Thursday, August 1, 2013

the last book I ever read (The Slave by Isaac Bashevis Singer, excerpt five)

from The Slave by Isaac Bashevis Singer:

The matchmakers were busy trying to marry off Jacob, and one of the men who had ransomed him was among those who had found a prospect. Jacob at first said “no” to all these suggestions. He had no intention of remarrying, would remain celibate. But the contention was that he should not travel so dangerous a road. Why endure temptation daily? Moreover, he should obey the precept: “Be fruitful and multiply.” A widow from Hrubyeshoyv was among the possibilities and she was to come to Josefov shortly to meet him. She had a drygoods store in the Hrubyeshoyv market and a house that the Cossacks had neglected to burn. The widow was a few years older than he and had a grown daughter, but this was no great handicap. The Jew does not tempt Evil by denying the body but harnesses it in the service of God. Jacob knew that he could never love this woman from Hrubyeshoyv, but possibly he might be able to find forgetfulness with her.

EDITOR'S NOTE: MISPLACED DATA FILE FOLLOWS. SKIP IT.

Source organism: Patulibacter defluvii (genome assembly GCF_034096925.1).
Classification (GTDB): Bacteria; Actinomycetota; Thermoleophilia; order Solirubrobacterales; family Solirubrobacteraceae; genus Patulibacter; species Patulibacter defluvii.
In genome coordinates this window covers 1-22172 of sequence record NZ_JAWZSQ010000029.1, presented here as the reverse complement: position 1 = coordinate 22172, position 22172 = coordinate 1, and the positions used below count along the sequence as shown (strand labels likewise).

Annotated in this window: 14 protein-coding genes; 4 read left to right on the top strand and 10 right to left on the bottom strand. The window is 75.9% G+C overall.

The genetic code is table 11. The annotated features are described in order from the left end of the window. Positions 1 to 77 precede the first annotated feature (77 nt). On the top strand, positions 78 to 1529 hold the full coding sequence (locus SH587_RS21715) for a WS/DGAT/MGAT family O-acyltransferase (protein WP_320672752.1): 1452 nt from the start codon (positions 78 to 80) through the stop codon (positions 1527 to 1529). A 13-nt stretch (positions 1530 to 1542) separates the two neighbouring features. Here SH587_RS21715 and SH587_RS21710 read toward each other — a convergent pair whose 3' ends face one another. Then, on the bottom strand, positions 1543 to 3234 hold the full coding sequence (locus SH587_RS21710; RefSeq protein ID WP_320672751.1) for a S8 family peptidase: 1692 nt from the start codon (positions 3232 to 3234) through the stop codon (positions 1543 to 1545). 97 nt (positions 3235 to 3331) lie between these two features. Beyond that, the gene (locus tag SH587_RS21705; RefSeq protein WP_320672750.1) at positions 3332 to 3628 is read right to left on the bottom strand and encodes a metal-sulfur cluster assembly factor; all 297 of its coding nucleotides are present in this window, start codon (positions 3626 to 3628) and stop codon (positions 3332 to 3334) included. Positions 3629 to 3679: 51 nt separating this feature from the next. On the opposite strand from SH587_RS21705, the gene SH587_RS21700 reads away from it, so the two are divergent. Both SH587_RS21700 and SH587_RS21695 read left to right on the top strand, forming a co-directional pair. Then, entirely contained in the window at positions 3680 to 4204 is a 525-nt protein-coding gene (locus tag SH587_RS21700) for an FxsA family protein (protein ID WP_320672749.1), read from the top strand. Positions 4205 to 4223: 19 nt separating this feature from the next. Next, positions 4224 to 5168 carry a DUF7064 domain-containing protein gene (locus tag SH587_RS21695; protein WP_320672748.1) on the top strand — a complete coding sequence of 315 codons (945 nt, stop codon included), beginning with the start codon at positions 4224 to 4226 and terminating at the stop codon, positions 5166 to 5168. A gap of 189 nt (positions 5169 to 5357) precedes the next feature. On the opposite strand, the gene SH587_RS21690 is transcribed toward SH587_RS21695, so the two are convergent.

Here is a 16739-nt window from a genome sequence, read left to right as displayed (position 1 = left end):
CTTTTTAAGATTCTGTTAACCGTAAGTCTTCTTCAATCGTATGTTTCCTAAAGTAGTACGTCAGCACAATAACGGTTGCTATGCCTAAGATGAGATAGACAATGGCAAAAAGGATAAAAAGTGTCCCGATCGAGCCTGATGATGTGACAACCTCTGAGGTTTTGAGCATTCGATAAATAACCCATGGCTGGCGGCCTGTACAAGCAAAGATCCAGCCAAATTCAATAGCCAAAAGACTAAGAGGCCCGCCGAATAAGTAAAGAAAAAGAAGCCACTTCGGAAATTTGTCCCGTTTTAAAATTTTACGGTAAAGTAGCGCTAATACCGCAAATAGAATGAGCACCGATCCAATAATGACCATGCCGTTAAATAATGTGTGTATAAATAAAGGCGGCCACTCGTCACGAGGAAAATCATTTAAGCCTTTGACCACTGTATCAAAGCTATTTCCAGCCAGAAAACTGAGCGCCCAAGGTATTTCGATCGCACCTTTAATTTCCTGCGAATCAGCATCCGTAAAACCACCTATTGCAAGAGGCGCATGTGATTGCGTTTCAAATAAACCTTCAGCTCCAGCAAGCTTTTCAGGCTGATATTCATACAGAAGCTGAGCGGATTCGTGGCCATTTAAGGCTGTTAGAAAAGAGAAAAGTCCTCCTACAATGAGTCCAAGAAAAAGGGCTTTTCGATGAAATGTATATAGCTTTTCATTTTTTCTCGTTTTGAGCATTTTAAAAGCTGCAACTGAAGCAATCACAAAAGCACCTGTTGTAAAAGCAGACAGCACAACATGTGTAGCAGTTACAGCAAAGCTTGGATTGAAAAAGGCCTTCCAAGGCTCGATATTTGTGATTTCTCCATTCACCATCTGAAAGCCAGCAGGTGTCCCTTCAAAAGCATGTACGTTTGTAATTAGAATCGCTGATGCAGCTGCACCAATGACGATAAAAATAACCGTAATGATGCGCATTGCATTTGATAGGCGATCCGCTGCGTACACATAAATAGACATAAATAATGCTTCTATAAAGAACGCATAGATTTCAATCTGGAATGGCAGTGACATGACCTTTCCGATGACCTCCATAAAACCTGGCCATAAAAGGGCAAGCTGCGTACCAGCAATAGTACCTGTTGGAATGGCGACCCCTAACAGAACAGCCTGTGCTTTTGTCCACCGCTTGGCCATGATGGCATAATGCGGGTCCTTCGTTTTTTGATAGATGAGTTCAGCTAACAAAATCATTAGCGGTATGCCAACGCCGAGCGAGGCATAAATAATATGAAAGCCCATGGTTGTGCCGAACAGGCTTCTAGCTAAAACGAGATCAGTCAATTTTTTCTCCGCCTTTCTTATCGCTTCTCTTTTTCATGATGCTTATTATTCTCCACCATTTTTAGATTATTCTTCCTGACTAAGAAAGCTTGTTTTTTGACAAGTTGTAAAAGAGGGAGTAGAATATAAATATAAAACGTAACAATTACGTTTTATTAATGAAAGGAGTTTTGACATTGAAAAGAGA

He was exhausted by the struggle within him, sleepless at night, weary during the day. He found he lacked the patience to teach and had lost his taste for Torah and prayer. He sat in the study house longing for the open air, dreaming of gathering grass again, scaling crags, chopping wood. The Jews had ransomed him but he remained a slave. Passion held him like a dog on a leash. The hounds of Egypt bayed but he could not drive them off.

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